A new bill says involuntary male circumcision strips children of their human rights
19 Febrero 2018 17:15
Iceland will become the first European country to outlaw male circumcision, perhaps signalling the ritual - common to both Judaism and Islam - could become a contentious push and pull over religious freedom and children’s human rights.
A bill before Icelandic parliament proposes a penalty of up to six years in prison for carrying out a circumcision other than for medical reasons. However, critics have been quick to argue the move would make life for Jews and Muslims in Iceland unsustainable.
Many Jews and Muslims fear the issue of circumcision has the potential to become shorthand for anti semitism and Islamophobia, citing other examples like religious dress and the ritual slaughter of animals.
Leaders in Islam and Judaism attacked the proposal, and Cardinal Reinhard Marx, president of the Catholic Church in the European Union, said the bill was a ‘dangerous attack’ on religious freedom. ‘The criminalisation of circumcision is a very grave measure that raises deep concern,’ he said.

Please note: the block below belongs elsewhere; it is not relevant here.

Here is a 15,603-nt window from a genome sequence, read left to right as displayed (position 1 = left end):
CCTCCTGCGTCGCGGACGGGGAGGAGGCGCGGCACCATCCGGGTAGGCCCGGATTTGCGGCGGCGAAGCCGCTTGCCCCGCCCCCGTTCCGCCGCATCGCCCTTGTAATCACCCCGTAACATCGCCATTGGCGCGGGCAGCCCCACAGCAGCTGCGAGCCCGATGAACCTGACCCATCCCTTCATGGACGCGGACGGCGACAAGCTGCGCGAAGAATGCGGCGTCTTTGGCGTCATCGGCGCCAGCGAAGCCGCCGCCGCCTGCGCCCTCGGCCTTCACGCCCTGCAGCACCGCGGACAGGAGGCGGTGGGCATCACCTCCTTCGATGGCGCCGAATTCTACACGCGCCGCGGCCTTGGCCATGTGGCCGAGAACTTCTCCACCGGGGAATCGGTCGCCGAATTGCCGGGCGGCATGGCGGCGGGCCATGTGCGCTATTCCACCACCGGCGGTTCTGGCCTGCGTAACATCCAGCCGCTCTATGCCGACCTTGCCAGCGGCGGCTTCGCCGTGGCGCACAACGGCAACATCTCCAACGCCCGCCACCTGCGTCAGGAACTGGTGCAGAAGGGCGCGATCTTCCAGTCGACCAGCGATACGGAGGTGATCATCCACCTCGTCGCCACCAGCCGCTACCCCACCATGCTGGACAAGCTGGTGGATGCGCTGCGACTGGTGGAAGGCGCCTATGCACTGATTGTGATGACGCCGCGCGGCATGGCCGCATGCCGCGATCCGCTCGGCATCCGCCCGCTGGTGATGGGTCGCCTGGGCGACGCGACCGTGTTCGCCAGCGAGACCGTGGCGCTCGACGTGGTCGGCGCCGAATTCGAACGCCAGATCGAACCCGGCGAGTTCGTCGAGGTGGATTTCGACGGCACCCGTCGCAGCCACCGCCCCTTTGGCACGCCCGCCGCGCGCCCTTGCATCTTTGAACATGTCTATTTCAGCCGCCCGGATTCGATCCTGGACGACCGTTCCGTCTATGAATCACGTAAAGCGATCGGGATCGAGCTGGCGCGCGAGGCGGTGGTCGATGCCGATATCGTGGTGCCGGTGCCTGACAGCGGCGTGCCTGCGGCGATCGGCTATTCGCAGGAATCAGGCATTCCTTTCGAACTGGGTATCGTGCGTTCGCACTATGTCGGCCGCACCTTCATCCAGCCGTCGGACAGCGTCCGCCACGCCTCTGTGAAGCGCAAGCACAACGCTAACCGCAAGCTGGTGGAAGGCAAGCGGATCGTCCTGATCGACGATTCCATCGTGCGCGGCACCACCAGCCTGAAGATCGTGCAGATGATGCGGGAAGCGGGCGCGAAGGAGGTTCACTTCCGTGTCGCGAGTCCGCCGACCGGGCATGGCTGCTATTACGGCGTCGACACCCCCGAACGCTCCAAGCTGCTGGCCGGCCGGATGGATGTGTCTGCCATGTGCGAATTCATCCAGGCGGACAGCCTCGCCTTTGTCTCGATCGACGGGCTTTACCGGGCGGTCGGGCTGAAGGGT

The controversial bill says the circumcision of young boys violates their rights and is incompatible with the United Nations convention on the rights of the child. It draws a parallel with female genital mutilation, already outlawed in most European countries.
It makes steps to acknowledge that while parents have the right to give religious guidance to their children, ‘such a right can never exceed the rights of the child’. Boys who wish to be circumcised for religious or cultural reasons can choose when they reach an age at which they ‘understand what is involved in such an action.’